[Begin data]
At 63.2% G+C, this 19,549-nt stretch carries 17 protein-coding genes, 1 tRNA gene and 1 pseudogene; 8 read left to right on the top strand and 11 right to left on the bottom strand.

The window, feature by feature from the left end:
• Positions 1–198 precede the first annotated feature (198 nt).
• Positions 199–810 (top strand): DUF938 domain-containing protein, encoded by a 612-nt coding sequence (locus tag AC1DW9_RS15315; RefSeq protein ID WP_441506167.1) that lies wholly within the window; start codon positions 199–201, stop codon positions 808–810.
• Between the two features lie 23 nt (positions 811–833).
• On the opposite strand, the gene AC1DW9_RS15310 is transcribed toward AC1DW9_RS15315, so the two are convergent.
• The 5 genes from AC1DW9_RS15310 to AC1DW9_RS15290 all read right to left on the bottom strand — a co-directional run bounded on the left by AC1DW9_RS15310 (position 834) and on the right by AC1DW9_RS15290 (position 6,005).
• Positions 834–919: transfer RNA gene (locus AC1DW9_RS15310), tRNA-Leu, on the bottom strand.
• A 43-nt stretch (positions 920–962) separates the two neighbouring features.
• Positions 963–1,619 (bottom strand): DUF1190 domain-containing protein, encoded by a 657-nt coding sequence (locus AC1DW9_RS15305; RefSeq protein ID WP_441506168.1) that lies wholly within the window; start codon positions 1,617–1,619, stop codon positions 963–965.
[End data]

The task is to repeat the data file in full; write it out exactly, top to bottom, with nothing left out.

At 63.2% G+C, this 19,549-nt stretch carries 17 protein-coding genes, 1 tRNA gene and 1 pseudogene; 8 read left to right on the top strand and 11 right to left on the bottom strand.

The window, feature by feature from the left end:
• Positions 1–198 precede the first annotated feature (198 nt).
• Positions 199–810 (top strand): DUF938 domain-containing protein, encoded by a 612-nt coding sequence (locus tag AC1DW9_RS15315; RefSeq protein ID WP_441506167.1) that lies wholly within the window; start codon positions 199–201, stop codon positions 808–810.
• Between the two features lie 23 nt (positions 811–833).
• On the opposite strand, the gene AC1DW9_RS15310 is transcribed toward AC1DW9_RS15315, so the two are convergent.
• The 5 genes from AC1DW9_RS15310 to AC1DW9_RS15290 all read right to left on the bottom strand — a co-directional run bounded on the left by AC1DW9_RS15310 (position 834) and on the right by AC1DW9_RS15290 (position 6,005).
• Positions 834–919: transfer RNA gene (locus AC1DW9_RS15310), tRNA-Leu, on the bottom strand.
• A 43-nt stretch (positions 920–962) separates the two neighbouring features.
• Positions 963–1,619 (bottom strand): DUF1190 domain-containing protein, encoded by a 657-nt coding sequence (locus AC1DW9_RS15305; RefSeq protein ID WP_441506168.1) that lies wholly within the window; start codon positions 1,617–1,619, stop codon positions 963–965.